Originated as Ollie Ostrich in 1924 and starred in several popular shorts. Ollie had the popular catchphrase "Who Stole My Baby?" He became Orange Ostrich after the revolutionary TriMankaTate film coloring process was applied.
Bill Frog caused a panic (and two murders) at the Manka Palace Theater in New York after he became the first cartoon animal to talk! He was a popular character during the 1920s and 1930s (featured mostly with Orange Ostrich). He was always so proud that he was 25% smarter than a normal amphibian.
Cryin' Wolf was created in 1927 but didn't become popular until the 1940s and 1950s. His catchphrase "There is no God" rubbed many people the wrong way. In the 1990s, Manka Bros. received so much hate mail and pressure from parent and religious groups that they changed the catchphrase to "God is awesome!"
This pelican with low self-esteem ("I can do it! No... I can't.") was created and incorporated into the Manka Toons stable of characters. Pelican't starred in a series of shorts in the 1930s and 1940s and was a spokesbird for war veterans' rights after World War II.
This Yak (that will not SHUT UP!) starred ina series of shorts during the 1930s and had a brief revival in the 1970s as Yak-robat - a Yak who became a famous circus performer.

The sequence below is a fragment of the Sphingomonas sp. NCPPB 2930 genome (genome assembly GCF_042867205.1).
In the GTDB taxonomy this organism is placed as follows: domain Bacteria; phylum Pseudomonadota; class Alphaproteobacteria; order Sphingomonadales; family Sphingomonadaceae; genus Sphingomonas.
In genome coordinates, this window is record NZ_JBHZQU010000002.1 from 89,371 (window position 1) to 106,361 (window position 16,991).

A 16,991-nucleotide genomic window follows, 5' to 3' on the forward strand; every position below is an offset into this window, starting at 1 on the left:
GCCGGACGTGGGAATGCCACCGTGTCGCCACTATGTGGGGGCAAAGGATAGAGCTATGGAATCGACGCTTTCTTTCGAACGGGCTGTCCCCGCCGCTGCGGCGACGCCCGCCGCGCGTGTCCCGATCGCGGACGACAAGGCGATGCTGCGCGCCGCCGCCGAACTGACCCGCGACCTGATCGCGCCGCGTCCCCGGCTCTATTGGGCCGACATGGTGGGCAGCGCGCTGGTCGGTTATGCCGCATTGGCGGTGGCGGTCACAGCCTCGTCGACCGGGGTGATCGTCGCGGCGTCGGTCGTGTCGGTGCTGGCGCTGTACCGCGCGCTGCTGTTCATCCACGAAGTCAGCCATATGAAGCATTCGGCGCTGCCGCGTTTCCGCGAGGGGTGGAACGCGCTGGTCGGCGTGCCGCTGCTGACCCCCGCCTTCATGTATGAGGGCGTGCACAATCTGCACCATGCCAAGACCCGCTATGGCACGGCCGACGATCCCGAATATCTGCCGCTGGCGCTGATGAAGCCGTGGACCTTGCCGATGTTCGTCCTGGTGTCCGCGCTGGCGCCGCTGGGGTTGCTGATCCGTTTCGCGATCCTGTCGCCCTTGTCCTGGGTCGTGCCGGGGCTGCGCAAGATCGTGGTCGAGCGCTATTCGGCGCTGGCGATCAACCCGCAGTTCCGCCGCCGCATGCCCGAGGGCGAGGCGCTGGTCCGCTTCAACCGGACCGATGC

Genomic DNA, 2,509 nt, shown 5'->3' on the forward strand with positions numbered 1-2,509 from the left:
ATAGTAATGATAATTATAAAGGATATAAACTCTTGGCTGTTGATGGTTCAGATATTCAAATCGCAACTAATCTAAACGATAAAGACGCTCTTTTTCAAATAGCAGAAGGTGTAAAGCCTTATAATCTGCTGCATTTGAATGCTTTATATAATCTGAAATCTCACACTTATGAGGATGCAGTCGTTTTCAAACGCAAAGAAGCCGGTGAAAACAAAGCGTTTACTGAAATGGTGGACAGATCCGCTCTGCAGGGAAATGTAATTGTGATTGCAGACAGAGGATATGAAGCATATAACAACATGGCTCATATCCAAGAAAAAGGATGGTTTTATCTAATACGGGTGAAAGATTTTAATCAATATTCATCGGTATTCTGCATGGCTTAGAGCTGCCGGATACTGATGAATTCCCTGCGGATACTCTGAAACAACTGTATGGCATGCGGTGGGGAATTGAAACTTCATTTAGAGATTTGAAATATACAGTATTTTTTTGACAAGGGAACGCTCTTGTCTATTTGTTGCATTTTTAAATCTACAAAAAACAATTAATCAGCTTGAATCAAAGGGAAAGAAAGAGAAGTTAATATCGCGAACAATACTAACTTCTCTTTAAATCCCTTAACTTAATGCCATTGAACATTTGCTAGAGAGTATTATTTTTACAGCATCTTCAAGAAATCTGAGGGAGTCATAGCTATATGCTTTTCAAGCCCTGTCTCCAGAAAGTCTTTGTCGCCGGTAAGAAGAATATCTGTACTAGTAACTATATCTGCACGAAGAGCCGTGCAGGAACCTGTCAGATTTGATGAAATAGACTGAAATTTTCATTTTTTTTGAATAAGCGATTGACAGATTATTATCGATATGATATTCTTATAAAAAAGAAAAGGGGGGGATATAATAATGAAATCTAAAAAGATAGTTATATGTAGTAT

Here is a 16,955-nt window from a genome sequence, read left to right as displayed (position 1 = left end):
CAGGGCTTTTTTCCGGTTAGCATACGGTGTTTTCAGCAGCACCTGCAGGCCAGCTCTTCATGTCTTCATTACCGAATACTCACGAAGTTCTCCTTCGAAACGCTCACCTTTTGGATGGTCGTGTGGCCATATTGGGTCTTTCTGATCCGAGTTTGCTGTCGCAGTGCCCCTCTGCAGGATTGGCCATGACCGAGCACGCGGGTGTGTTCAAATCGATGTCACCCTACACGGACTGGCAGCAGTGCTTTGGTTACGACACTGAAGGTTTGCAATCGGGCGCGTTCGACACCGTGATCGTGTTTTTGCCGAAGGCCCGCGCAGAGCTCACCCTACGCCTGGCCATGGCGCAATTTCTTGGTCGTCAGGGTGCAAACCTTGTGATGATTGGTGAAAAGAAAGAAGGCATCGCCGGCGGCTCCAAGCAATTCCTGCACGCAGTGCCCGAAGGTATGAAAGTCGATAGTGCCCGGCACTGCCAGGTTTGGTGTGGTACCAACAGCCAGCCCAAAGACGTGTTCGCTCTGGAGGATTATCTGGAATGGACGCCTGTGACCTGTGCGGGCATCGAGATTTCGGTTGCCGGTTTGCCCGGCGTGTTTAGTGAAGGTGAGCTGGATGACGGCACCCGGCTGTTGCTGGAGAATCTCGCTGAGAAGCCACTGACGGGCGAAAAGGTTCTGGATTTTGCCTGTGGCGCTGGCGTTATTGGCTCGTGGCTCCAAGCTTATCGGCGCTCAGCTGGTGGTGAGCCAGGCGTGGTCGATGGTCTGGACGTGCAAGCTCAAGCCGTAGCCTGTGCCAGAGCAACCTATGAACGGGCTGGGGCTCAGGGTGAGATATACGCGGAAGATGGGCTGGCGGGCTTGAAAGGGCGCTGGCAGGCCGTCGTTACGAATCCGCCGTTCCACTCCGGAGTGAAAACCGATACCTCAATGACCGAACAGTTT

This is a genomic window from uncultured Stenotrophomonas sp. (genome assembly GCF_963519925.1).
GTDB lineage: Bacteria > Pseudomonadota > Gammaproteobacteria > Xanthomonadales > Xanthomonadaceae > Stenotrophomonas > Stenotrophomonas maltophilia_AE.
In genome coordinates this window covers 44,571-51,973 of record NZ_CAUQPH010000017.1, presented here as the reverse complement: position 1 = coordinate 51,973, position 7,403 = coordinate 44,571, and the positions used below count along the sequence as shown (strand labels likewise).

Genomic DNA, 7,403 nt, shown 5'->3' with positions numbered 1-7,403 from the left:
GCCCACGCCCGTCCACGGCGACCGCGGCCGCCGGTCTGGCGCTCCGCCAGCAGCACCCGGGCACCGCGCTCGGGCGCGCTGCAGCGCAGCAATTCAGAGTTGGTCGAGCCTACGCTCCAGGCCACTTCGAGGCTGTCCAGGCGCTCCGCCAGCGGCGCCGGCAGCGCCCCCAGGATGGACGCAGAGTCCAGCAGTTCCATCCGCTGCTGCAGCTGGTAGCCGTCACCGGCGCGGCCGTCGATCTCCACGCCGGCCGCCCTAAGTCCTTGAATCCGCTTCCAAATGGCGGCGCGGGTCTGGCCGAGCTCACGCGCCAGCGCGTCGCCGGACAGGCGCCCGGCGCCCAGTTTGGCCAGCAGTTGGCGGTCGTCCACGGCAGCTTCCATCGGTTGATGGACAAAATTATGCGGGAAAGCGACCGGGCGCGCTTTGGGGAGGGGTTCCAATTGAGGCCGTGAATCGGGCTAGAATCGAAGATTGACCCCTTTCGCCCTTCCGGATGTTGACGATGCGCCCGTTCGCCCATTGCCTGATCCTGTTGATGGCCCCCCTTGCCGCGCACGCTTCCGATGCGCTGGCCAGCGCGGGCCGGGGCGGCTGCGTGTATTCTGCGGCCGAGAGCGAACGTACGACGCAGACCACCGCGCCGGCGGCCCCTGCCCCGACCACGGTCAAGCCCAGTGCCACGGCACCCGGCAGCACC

Starred in a series of shorts in the 1940s and 1950s. Part of the Manka Toons stable of characters, Hole Hog had a slight resurgence as a plush toy in the 1970s after the theatrical release of the post-apocalyptic movie Swine.
Starred in a series of shorts during the 1940s but proved too disturbing and shakey for most audiences. His bleak view of the future after World War II did not agree with the post-war optimism at the time. Part of the Manka Toons stable of characters.
100,000-year-old unfrozen crow was very wise... and very mean. She was always confused by modern society. Whenever she was flustered by a new invention or contraption she would say: "You realize you're all going to die one day, right?"
Villainous turtle who is always caught as escapes VERY slowly. Sabaturtle played the villain in several Manka Toons shorts throughout the 1930s and 1940s as well as a pathetic, out-of-place appearance with the Animaltered gang in 1999.
Acquired from Idaho Public Television in 1969 for $3 million, The Shrieking Potato hosted a Saturday morning variety hour on MBS for ten years from 1970-1980. After giving a controversial interview with The New Yorker in 1980 in which it came out as Pro Choice, it was eaten ceremoniously by a church group and never revived.